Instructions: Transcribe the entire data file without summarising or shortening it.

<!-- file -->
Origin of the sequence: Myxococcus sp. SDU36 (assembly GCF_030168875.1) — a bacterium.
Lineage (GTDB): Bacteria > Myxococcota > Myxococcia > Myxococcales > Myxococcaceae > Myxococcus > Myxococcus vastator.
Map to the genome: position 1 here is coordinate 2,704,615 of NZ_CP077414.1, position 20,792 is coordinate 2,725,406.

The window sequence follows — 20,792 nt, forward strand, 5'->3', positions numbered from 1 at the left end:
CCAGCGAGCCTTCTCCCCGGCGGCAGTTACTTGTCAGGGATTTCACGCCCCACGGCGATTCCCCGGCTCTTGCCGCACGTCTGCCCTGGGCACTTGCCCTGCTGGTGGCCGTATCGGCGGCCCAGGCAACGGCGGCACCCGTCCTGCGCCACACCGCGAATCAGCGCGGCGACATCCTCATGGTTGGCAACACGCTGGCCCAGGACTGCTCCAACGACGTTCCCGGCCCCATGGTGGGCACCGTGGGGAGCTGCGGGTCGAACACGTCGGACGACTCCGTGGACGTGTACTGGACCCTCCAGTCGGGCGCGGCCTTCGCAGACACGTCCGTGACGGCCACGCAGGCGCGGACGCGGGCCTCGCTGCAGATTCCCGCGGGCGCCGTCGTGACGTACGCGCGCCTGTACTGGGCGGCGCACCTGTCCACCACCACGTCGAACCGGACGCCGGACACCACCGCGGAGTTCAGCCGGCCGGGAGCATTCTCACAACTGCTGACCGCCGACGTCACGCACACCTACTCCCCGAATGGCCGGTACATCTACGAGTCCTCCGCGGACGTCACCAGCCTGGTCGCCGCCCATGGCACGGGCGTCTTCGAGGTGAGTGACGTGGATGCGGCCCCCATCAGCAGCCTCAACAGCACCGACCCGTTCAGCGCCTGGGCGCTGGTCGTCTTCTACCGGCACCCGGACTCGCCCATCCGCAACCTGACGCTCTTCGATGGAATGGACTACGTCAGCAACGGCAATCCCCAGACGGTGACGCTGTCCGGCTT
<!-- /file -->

Origin of the sequence: Myxococcus sp. SDU36 (assembly GCF_030168875.1) — a bacterium.
Lineage (GTDB): Bacteria > Myxococcota > Myxococcia > Myxococcales > Myxococcaceae > Myxococcus > Myxococcus vastator.
Map to the genome: position 1 here is coordinate 2,704,615 of NZ_CP077414.1, position 20,792 is coordinate 2,725,406.

The window sequence follows — 20,792 nt, forward strand, 5'->3', positions numbered from 1 at the left end:
CCAGCGAGCCTTCTCCCCGGCGGCAGTTACTTGTCAGGGATTTCACGCCCCACGGCGATTCCCCGGCTCTTGCCGCACGTCTGCCCTGGGCACTTGCCCTGCTGGTGGCCGTATCGGCGGCCCAGGCAACGGCGGCACCCGTCCTGCGCCACACCGCGAATCAGCGCGGCGACATCCTCATGGTTGGCAACACGCTGGCCCAGGACTGCTCCAACGACGTTCCCGGCCCCATGGTGGGCACCGTGGGGAGCTGCGGGTCGAACACGTCGGACGACTCCGTGGACGTGTACTGGACCCTCCAGTCGGGCGCGGCCTTCGCAGACACGTCCGTGACGGCCACGCAGGCGCGGACGCGGGCCTCGCTGCAGATTCCCGCGGGCGCCGTCGTGACGTACGCGCGCCTGTACTGGGCGGCGCACCTGTCCACCACCACGTCGAACCGGACGCCGGACACCACCGCGGAGTTCAGCCGGCCGGGAGCATTCTCACAACTGCTGACCGCCGACGTCACGCACACCTACTCCCCGAATGGCCGGTACATCTACGAGTCCTCCGCGGACGTCACCAGCCTGGTCGCCGCCCATGGCACGGGCGTCTTCGAGGTGAGTGACGTGGATGCGGCCCCCATCAGCAGCCTCAACAGCACCGACCCGTTCAGCGCCTGGGCGCTGGTCGTCTTCTACCGGCACCCGGACTCGCCCATCCGCAACCTGACGCTCTTCGATGGAATGGACTACGTCAGCAACGGCAATCCCCAGACGGTGACGCTGTCCGGCTT